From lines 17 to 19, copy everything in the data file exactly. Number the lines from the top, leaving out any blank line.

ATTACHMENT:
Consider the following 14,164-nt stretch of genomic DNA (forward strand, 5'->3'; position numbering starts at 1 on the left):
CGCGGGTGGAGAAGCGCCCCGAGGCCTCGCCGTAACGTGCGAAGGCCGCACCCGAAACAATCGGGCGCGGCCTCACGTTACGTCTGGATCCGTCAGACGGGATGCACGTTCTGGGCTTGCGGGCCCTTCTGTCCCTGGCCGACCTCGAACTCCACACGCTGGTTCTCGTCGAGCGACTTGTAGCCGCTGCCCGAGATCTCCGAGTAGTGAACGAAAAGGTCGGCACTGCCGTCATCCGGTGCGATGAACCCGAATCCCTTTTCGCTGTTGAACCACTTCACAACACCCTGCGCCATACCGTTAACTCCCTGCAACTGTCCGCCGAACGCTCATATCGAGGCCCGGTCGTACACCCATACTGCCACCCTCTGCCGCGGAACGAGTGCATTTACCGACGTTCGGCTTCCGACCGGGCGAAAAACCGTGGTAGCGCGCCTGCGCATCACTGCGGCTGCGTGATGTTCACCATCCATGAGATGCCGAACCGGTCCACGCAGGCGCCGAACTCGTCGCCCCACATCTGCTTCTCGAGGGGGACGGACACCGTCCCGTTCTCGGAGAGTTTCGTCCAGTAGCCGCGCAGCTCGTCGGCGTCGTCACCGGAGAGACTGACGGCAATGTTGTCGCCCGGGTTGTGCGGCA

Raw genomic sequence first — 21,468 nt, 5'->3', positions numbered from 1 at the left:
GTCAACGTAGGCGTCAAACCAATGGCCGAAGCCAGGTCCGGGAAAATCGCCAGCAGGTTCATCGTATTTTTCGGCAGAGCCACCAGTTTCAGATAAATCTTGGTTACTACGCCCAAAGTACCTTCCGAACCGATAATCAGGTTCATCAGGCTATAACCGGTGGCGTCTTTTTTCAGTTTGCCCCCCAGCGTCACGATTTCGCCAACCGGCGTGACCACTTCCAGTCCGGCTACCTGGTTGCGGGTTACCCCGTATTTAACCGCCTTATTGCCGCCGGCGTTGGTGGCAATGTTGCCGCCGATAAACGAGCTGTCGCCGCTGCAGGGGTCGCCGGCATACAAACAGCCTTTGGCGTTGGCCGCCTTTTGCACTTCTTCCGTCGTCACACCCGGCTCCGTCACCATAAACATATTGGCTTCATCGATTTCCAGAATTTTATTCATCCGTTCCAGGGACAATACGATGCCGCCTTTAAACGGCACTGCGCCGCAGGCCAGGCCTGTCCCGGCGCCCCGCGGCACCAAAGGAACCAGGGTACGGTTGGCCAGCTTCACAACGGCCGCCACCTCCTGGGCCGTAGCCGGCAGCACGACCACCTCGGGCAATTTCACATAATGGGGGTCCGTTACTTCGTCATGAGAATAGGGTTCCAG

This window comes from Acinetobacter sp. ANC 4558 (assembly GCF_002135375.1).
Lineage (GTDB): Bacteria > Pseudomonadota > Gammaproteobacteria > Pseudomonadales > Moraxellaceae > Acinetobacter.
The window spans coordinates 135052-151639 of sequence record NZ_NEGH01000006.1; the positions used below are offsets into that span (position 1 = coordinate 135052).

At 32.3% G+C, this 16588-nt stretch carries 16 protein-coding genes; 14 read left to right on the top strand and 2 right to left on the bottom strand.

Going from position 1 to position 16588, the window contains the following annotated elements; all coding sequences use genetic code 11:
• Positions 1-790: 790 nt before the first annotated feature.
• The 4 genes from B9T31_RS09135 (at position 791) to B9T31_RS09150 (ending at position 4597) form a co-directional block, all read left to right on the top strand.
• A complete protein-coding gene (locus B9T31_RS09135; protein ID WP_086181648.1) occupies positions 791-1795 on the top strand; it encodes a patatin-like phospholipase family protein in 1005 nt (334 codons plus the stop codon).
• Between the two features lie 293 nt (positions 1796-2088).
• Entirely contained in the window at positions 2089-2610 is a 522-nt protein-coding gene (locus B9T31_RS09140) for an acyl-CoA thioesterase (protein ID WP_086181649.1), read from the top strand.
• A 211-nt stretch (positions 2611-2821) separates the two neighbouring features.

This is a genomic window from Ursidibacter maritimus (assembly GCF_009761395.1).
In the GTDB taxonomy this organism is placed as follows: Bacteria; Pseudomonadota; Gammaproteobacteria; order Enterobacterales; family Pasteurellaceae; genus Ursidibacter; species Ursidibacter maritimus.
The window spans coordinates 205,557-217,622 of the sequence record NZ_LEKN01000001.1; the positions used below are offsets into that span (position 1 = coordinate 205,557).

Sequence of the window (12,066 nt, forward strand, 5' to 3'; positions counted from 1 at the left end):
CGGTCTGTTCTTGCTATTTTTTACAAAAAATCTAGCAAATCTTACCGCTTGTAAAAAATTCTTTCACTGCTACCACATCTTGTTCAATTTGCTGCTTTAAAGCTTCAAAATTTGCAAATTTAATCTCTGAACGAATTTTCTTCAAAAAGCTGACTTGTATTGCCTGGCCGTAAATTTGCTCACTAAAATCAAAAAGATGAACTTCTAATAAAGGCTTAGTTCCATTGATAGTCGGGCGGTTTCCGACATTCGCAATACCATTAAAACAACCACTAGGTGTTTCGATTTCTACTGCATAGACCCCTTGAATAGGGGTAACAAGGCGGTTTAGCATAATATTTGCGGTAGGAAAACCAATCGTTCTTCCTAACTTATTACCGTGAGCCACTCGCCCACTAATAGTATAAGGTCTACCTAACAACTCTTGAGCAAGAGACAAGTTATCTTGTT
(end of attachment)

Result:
In the GTDB taxonomy this organism is placed as follows: Bacteria; Pseudomonadota; Gammaproteobacteria; order Enterobacterales; family Pasteurellaceae; genus Ursidibacter; species Ursidibacter maritimus.
The window spans coordinates 205,557-217,622 of the sequence record NZ_LEKN01000001.1; the positions used below are offsets into that span (position 1 = coordinate 205,557).

Sequence of the window (12,066 nt, forward strand, 5' to 3'; positions counted from 1 at the left end):